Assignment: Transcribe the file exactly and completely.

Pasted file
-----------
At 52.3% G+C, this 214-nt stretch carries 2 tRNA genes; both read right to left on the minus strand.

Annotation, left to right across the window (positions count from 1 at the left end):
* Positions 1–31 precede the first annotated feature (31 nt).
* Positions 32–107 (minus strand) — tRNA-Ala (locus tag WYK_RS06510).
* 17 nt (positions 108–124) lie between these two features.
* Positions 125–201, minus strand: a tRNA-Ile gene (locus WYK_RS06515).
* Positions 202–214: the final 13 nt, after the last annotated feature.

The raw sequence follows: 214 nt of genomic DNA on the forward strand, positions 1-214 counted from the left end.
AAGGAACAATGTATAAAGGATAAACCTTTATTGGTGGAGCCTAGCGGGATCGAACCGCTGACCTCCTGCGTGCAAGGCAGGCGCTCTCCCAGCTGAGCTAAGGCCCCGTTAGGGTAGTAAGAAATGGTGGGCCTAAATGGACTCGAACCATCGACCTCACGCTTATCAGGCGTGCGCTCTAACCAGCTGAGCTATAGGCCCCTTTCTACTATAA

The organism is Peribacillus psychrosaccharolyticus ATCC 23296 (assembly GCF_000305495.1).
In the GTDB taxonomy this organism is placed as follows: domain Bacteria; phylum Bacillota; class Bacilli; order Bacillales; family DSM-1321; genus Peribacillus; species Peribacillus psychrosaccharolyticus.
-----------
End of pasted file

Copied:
At 52.3% G+C, this 214-nt stretch carries 2 tRNA genes; both read right to left on the minus strand.

Annotation, left to right across the window (positions count from 1 at the left end):
* Positions 1–31 precede the first annotated feature (31 nt).
* Positions 32–107 (minus strand) — tRNA-Ala (locus tag WYK_RS06510).
* 17 nt (positions 108–124) lie between these two features.
* Positions 125–201, minus strand: a tRNA-Ile gene (locus WYK_RS06515).
* Positions 202–214: the final 13 nt, after the last annotated feature.

The raw sequence follows: 214 nt of genomic DNA on the forward strand, positions 1-214 counted from the left end.
AAGGAACAATGTATAAAGGATAAACCTTTATTGGTGGAGCCTAGCGGGATCGAACCGCTGACCTCCTGCGTGCAAGGCAGGCGCTCTCCCAGCTGAGCTAAGGCCCCGTTAGGGTAGTAAGAAATGGTGGGCCTAAATGGACTCGAACCATCGACCTCACGCTTATCAGGCGTGCGCTCTAACCAGCTGAGCTATAGGCCCCTTTCTACTATAA

The organism is Peribacillus psychrosaccharolyticus ATCC 23296 (assembly GCF_000305495.1).
In the GTDB taxonomy this organism is placed as follows: domain Bacteria; phylum Bacillota; class Bacilli; order Bacillales; family DSM-1321; genus Peribacillus; species Peribacillus psychrosaccharolyticus.